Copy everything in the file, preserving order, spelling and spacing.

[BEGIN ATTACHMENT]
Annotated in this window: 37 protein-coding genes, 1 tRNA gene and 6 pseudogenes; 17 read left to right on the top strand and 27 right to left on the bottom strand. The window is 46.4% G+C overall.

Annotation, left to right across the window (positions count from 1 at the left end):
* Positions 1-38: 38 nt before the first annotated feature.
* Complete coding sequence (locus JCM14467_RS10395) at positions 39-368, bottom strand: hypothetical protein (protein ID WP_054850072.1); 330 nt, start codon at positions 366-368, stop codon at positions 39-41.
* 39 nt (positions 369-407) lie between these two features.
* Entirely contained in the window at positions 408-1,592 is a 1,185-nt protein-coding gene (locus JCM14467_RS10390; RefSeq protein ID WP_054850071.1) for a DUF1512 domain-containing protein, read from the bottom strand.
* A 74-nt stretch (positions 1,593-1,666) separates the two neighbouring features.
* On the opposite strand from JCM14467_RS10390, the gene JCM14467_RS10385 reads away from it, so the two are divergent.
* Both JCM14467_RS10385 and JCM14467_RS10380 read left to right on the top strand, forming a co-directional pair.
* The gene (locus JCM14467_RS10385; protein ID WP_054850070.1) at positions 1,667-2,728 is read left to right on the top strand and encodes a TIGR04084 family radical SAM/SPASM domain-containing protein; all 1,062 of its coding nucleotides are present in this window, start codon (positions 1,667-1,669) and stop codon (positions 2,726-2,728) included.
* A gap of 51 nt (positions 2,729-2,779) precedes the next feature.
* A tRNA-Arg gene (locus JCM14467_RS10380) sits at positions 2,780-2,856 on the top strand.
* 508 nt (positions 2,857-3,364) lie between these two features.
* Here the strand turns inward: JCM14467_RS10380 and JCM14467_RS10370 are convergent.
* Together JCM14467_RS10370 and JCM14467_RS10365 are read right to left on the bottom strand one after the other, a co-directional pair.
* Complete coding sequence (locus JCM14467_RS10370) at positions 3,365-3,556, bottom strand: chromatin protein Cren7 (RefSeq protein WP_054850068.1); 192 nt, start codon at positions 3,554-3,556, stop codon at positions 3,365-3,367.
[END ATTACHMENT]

Annotated in this window: 37 protein-coding genes, 1 tRNA gene and 6 pseudogenes; 17 read left to right on the top strand and 27 right to left on the bottom strand. The window is 46.4% G+C overall.

Annotation, left to right across the window (positions count from 1 at the left end):
* Positions 1-38: 38 nt before the first annotated feature.
* Complete coding sequence (locus JCM14467_RS10395) at positions 39-368, bottom strand: hypothetical protein (protein ID WP_054850072.1); 330 nt, start codon at positions 366-368, stop codon at positions 39-41.
* 39 nt (positions 369-407) lie between these two features.
* Entirely contained in the window at positions 408-1,592 is a 1,185-nt protein-coding gene (locus JCM14467_RS10390; RefSeq protein ID WP_054850071.1) for a DUF1512 domain-containing protein, read from the bottom strand.
* A 74-nt stretch (positions 1,593-1,666) separates the two neighbouring features.
* On the opposite strand from JCM14467_RS10390, the gene JCM14467_RS10385 reads away from it, so the two are divergent.
* Both JCM14467_RS10385 and JCM14467_RS10380 read left to right on the top strand, forming a co-directional pair.
* The gene (locus JCM14467_RS10385; protein ID WP_054850070.1) at positions 1,667-2,728 is read left to right on the top strand and encodes a TIGR04084 family radical SAM/SPASM domain-containing protein; all 1,062 of its coding nucleotides are present in this window, start codon (positions 1,667-1,669) and stop codon (positions 2,726-2,728) included.
* A gap of 51 nt (positions 2,729-2,779) precedes the next feature.
* A tRNA-Arg gene (locus JCM14467_RS10380) sits at positions 2,780-2,856 on the top strand.
* 508 nt (positions 2,857-3,364) lie between these two features.
* Here the strand turns inward: JCM14467_RS10380 and JCM14467_RS10370 are convergent.
* Together JCM14467_RS10370 and JCM14467_RS10365 are read right to left on the bottom strand one after the other, a co-directional pair.
* Complete coding sequence (locus JCM14467_RS10370) at positions 3,365-3,556, bottom strand: chromatin protein Cren7 (RefSeq protein WP_054850068.1); 192 nt, start codon at positions 3,554-3,556, stop codon at positions 3,365-3,367.